The initial and controlling issue is whether the district court, and its magistrate, complied with 28 U.S.C. § 2254(d). We hold that they did not, and on that basis we reverse, and remand, with directions that any further proceedings comply with the requirements of 28 U.S.C. § 2254(d).

Section 2254(d) provides, as a starting point, that a determination on the merits of a factual issue by a state court of competent jurisdiction shall be presumed to be correct by a federal court where a Sec. 2254 proceeding has been instituted. The statute then provides for eight exceptions to the rule of presumptive correctness. It then goes on to provide that the petitioner in the federal court proceeding has the burden to prove that the factual determination of the state court was in error. In this latter connection, the statute specifically states that "in an evidentiary hearing in the proceeding in Federal Court ..., the burden shall rest upon the applicant to establish by convincing evidence that the factual determination by the state court was erroneous." (Emphasis added.) For a more detailed analysis of Sec. 2254(d), see Sumner v. Mata, 449 U.S. 539, 101 S. Ct. 764, 66 L. Ed. 2d 722 (1981) and Sumner v. Mata, 455 U.S. 591, 102 S. Ct. 1303, 71 L. Ed. 2d 480 (1982).

In the instant case, the magistrate recognized that under Sec. 2254(d) the determination by the state judge of factual matters was presumed to be correct. Further, from our reading of the Amended Recommendation of the magistrate, the magistrate also held that none of the eight exceptions to the presumption of correctness applied to the instant case. Accordingly, the basis for the recommendation by the magistrate that Denton be retried or released is that Denton had met his statutory duty of establishing by convincing evidence that the state court's determination is erroneous, and that the presumption of correctness had been thus "overcome." However, in our best view, the hearing held by the magistrate in the instant case is not the "evidentiary hearing" contemplated by Sec. 2254(d) and is therefore insufficient to support the judgment entered by the district court.

As above stated, Denton filed his Sec. 2254 petition pro se. The respondents in the federal proceeding filed a complete record of the state court proceedings, including a transcript of Denton's trial, and a transcript of the proceedings in connection with Denton's post-trial motion where he claimed ineffective assistance of trial counsel.

At one point in the federal proceedings, Denton filed a request that a "legal advisor" be appointed to assist him in his Sec. 2254 proceeding. It does not appear from the record that one was appointed. Instead, the magistrate, acting purportedly under a local court rule, traveled to the state penitentiary and interviewed Denton. The magistrate then interviewed Denton's mother and appointed counsel who represented Denton in trial. Based in the main upon these three interviews, the magistrate recommended that the district court order Denton's release, or a new trial. The basis for his recommendation was a belief by the magistrate that these three interviews were sufficient to show that the state court's determination of factual matters was erroneous. As indicated, the district court simply adopted the magistrate's findings, without a hearing, even though objections to the magistrate's recommendations had been filed.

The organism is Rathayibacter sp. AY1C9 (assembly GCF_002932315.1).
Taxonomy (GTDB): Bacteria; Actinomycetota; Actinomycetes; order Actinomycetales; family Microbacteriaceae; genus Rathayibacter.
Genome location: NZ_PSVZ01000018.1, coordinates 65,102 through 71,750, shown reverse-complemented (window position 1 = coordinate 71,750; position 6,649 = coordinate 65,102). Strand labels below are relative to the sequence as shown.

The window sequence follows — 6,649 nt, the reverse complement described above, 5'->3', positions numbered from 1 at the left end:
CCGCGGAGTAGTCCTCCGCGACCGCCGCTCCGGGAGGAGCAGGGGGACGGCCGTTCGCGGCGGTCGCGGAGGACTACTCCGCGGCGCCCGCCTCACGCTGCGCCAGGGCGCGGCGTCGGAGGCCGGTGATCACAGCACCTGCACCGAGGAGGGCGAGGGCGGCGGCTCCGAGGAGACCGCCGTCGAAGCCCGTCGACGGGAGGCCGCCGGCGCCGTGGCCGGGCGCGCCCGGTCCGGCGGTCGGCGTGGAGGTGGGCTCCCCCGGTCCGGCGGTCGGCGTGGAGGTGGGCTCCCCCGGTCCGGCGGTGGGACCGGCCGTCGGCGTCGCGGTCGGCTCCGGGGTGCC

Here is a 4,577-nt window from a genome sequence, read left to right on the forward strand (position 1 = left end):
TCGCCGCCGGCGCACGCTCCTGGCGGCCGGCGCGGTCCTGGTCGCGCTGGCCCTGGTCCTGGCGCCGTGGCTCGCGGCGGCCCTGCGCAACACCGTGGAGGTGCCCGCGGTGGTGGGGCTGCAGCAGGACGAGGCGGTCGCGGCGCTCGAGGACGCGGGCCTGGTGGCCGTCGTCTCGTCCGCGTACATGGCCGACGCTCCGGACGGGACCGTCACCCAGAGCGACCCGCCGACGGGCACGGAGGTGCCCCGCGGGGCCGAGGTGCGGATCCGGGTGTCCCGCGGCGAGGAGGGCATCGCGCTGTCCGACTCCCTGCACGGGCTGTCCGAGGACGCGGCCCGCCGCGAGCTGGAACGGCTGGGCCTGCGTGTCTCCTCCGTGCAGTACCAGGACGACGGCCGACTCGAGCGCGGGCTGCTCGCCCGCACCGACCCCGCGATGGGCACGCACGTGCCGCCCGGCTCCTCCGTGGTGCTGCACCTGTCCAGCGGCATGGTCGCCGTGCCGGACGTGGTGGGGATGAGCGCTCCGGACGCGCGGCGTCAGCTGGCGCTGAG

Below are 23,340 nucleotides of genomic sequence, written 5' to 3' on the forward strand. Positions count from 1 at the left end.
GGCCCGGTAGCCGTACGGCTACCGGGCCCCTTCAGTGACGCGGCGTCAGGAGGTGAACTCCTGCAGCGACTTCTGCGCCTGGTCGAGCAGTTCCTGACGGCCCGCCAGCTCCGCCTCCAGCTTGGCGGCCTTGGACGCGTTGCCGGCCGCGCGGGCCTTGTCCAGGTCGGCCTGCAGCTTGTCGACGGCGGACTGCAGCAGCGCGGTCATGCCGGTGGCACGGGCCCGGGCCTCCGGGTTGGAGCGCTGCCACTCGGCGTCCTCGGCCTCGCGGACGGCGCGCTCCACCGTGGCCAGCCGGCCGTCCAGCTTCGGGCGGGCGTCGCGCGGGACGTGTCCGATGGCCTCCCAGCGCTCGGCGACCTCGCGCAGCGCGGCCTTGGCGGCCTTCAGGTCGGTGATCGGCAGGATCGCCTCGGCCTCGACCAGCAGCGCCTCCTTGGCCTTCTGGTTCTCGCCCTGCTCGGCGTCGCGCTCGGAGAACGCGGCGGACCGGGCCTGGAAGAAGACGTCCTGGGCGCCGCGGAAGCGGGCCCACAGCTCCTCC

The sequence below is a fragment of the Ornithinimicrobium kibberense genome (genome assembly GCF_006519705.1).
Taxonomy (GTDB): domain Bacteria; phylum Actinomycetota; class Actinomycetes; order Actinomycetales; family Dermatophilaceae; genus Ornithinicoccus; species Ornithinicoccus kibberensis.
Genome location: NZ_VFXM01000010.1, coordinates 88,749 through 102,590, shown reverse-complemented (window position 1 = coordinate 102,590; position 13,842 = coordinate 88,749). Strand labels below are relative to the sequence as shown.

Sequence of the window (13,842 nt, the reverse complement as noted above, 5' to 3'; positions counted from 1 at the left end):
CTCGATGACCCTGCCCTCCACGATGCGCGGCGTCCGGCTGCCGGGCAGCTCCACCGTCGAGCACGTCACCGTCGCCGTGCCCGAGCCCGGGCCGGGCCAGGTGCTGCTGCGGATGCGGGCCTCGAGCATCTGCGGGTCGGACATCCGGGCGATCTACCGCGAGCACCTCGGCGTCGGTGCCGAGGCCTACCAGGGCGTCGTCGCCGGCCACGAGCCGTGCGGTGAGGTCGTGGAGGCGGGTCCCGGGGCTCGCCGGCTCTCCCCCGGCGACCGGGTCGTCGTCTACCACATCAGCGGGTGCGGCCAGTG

In short, then, we hold that the presumption of correctness referred to in Sec. 2254(d) cannot be overcome by a finding that the petitioner has established by convincing evidence that the state court's determination of factual matters is erroneous when such is based on an "investigatory hearing" of the sort conducted here. The "evidentiary hearing" referred to in Sec. 2254(d) means to us a much more formal hearing than the one conducted here. It should be a hearing which is conducted in an adversarial manner. If a federal court is going to hold that a state court's determination of factual matter, made as it was in the instant case after an adversarial proceeding, is erroneous, it should at least do so on the same basis as did the state court, i.e., after an adversarial proceeding. It should not be on the basis of taped interviews with a defendant, his mother, and trial counsel.

Judgment reversed and cause remanded.